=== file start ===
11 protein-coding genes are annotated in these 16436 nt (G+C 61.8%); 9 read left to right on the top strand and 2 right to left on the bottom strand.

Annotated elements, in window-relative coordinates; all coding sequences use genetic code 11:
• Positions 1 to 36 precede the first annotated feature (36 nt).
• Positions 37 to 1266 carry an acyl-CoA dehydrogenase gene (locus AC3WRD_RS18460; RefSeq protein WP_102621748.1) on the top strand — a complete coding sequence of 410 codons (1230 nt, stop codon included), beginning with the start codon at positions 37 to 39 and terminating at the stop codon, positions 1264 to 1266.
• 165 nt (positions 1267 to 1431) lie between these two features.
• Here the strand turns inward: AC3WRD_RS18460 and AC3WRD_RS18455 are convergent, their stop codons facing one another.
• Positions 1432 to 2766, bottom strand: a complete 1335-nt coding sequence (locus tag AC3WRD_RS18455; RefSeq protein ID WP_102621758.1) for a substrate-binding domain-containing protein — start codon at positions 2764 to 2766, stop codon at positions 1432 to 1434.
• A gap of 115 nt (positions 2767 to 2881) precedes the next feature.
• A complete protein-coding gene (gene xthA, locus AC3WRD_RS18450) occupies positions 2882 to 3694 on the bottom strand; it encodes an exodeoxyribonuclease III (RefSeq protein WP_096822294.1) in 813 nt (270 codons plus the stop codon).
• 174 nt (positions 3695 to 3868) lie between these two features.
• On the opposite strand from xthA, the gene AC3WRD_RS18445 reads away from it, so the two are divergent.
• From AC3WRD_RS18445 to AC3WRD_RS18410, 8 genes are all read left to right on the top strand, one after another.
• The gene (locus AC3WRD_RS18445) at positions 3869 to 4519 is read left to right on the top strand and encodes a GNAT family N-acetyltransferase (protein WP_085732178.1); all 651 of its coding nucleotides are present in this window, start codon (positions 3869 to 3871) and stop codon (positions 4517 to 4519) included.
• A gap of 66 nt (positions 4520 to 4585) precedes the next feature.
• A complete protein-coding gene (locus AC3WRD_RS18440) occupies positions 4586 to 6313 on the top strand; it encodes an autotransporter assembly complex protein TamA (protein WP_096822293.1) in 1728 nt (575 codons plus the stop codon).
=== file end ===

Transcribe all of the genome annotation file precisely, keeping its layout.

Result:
11 protein-coding genes are annotated in these 16436 nt (G+C 61.8%); 9 read left to right on the top strand and 2 right to left on the bottom strand.

Annotated elements, in window-relative coordinates; all coding sequences use genetic code 11:
• Positions 1 to 36 precede the first annotated feature (36 nt).
• Positions 37 to 1266 carry an acyl-CoA dehydrogenase gene (locus AC3WRD_RS18460; RefSeq protein WP_102621748.1) on the top strand — a complete coding sequence of 410 codons (1230 nt, stop codon included), beginning with the start codon at positions 37 to 39 and terminating at the stop codon, positions 1264 to 1266.
• 165 nt (positions 1267 to 1431) lie between these two features.
• Here the strand turns inward: AC3WRD_RS18460 and AC3WRD_RS18455 are convergent, their stop codons facing one another.
• Positions 1432 to 2766, bottom strand: a complete 1335-nt coding sequence (locus tag AC3WRD_RS18455; RefSeq protein ID WP_102621758.1) for a substrate-binding domain-containing protein — start codon at positions 2764 to 2766, stop codon at positions 1432 to 1434.
• A gap of 115 nt (positions 2767 to 2881) precedes the next feature.
• A complete protein-coding gene (gene xthA, locus AC3WRD_RS18450) occupies positions 2882 to 3694 on the bottom strand; it encodes an exodeoxyribonuclease III (RefSeq protein WP_096822294.1) in 813 nt (270 codons plus the stop codon).
• 174 nt (positions 3695 to 3868) lie between these two features.
• On the opposite strand from xthA, the gene AC3WRD_RS18445 reads away from it, so the two are divergent.
• From AC3WRD_RS18445 to AC3WRD_RS18410, 8 genes are all read left to right on the top strand, one after another.
• The gene (locus AC3WRD_RS18445) at positions 3869 to 4519 is read left to right on the top strand and encodes a GNAT family N-acetyltransferase (protein WP_085732178.1); all 651 of its coding nucleotides are present in this window, start codon (positions 3869 to 3871) and stop codon (positions 4517 to 4519) included.
• A gap of 66 nt (positions 4520 to 4585) precedes the next feature.
• A complete protein-coding gene (locus AC3WRD_RS18440) occupies positions 4586 to 6313 on the top strand; it encodes an autotransporter assembly complex protein TamA (protein WP_096822293.1) in 1728 nt (575 codons plus the stop codon).